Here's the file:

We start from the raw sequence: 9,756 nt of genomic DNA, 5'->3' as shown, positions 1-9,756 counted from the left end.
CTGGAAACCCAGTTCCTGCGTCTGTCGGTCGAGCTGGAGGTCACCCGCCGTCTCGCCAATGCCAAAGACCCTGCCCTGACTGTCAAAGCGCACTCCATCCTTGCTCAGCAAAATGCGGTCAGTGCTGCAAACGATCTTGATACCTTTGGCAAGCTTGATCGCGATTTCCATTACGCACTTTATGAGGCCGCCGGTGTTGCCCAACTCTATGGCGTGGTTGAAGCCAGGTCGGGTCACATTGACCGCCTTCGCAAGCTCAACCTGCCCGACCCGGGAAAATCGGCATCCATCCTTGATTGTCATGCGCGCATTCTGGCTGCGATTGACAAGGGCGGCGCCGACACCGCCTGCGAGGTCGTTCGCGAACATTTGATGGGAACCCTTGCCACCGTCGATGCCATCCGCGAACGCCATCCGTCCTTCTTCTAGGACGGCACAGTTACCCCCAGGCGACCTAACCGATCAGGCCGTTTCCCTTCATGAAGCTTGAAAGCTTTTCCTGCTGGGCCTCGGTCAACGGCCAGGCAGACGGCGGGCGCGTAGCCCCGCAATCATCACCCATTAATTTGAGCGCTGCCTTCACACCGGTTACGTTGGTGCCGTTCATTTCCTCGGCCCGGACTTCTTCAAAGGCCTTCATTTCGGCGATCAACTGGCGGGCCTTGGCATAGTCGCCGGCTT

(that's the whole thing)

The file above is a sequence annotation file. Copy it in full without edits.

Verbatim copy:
We start from the raw sequence: 9,756 nt of genomic DNA, 5'->3' as shown, positions 1-9,756 counted from the left end.
CTGGAAACCCAGTTCCTGCGTCTGTCGGTCGAGCTGGAGGTCACCCGCCGTCTCGCCAATGCCAAAGACCCTGCCCTGACTGTCAAAGCGCACTCCATCCTTGCTCAGCAAAATGCGGTCAGTGCTGCAAACGATCTTGATACCTTTGGCAAGCTTGATCGCGATTTCCATTACGCACTTTATGAGGCCGCCGGTGTTGCCCAACTCTATGGCGTGGTTGAAGCCAGGTCGGGTCACATTGACCGCCTTCGCAAGCTCAACCTGCCCGACCCGGGAAAATCGGCATCCATCCTTGATTGTCATGCGCGCATTCTGGCTGCGATTGACAAGGGCGGCGCCGACACCGCCTGCGAGGTCGTTCGCGAACATTTGATGGGAACCCTTGCCACCGTCGATGCCATCCGCGAACGCCATCCGTCCTTCTTCTAGGACGGCACAGTTACCCCCAGGCGACCTAACCGATCAGGCCGTTTCCCTTCATGAAGCTTGAAAGCTTTTCCTGCTGGGCCTCGGTCAACGGCCAGGCAGACGGCGGGCGCGTAGCCCCGCAATCATCACCCATTAATTTGAGCGCTGCCTTCACACCGGTTACGTTGGTGCCGTTCATTTCCTCGGCCCGGACTTCTTCAAAGGCCTTCATTTCGGCGATCAACTGGCGGGCCTTGGCATAGTCGCCGGCTT